According to AARP, America’s demographic future is showing up first in rural areas, where older residents form a greater proportion of the population than in urban or suburban areas.
One-quarter of all Americans age 65 or older live in small towns and rural communities. That percentage is growing, since the rural population is aging at a faster rate than the nation’s population as a whole.
In June 2019, AARP convened its first-ever national gathering about rural livability — as it relates to people of all ages and, especially, to older adults. Held in Portland, Maine, the event was attended by AARP staff, volunteers, community partners and livability practitioners representing a range of specialties and locations.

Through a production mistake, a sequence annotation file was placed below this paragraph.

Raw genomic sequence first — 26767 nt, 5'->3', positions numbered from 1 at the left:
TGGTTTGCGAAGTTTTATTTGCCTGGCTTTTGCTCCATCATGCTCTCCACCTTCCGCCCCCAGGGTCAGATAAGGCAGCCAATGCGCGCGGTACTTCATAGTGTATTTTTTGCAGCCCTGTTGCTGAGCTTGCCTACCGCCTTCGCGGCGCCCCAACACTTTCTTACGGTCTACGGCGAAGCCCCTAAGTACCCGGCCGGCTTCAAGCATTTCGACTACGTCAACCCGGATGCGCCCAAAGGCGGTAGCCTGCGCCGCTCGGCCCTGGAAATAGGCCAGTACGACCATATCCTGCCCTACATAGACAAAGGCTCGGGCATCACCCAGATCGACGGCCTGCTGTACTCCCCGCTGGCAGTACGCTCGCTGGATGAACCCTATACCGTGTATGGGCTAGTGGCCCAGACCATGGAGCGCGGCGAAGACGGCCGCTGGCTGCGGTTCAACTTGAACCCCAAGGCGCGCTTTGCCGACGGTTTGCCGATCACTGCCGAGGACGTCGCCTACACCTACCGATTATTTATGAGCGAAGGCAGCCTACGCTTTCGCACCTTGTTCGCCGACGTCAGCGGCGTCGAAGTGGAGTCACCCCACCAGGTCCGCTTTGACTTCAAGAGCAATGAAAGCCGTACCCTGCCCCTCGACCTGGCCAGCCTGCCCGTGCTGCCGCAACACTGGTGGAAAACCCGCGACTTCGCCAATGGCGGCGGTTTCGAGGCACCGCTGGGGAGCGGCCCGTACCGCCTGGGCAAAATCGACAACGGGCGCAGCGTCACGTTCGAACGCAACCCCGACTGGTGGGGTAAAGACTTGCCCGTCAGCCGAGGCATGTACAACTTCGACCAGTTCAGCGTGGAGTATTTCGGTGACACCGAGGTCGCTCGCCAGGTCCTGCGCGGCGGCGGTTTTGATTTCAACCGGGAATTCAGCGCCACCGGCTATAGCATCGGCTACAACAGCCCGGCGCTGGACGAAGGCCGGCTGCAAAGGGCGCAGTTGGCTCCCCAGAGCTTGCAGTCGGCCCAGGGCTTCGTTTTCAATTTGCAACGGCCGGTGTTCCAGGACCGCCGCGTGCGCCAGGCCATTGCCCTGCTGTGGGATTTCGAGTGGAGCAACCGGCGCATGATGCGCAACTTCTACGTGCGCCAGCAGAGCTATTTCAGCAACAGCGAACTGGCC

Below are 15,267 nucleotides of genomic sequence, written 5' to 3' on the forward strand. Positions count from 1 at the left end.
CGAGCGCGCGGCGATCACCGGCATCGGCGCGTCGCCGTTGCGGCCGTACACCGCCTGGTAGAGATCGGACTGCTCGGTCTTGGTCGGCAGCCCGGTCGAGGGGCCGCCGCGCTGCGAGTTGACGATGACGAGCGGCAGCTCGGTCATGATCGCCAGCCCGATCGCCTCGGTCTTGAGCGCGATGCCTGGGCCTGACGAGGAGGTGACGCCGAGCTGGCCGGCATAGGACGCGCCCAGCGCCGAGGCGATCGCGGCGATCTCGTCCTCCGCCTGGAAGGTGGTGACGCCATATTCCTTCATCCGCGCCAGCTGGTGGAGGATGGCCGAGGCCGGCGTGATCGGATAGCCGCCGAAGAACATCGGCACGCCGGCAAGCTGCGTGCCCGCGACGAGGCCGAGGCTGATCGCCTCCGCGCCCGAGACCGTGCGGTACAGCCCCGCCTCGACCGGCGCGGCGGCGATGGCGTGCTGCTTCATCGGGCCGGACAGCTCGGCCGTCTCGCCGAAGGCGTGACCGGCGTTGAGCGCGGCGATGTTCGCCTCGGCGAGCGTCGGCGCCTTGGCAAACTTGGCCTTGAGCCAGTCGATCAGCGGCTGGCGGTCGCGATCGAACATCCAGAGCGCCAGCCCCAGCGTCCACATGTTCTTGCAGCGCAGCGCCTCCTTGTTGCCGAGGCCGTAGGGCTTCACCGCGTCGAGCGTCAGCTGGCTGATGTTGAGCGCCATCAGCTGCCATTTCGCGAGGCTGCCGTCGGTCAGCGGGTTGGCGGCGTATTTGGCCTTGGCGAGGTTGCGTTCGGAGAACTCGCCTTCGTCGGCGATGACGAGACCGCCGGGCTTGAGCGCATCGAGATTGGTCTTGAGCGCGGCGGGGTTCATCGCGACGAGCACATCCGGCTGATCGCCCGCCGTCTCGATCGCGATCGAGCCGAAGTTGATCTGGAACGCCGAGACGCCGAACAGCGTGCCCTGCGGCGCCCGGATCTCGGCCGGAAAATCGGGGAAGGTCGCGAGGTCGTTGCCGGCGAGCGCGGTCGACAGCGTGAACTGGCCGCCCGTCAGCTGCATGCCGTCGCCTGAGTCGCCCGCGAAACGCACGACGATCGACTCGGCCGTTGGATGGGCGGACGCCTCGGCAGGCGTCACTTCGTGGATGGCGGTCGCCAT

The AARP Rural Livability Workshop Report is based on presentations and conversations from that event, as well as related meetings, media sources and AARP’s work in communities throughout the nation.
While the report is by no means an exhaustive examination of the many issues that impact rural communities, the data, observations and examples contained within these pages can serve to inform community influencers — local, state and national officials; policymakers; service providers; advocacy organizations; citizen activists; and others — about the needs, benefits, challenges and solutions found in rural places.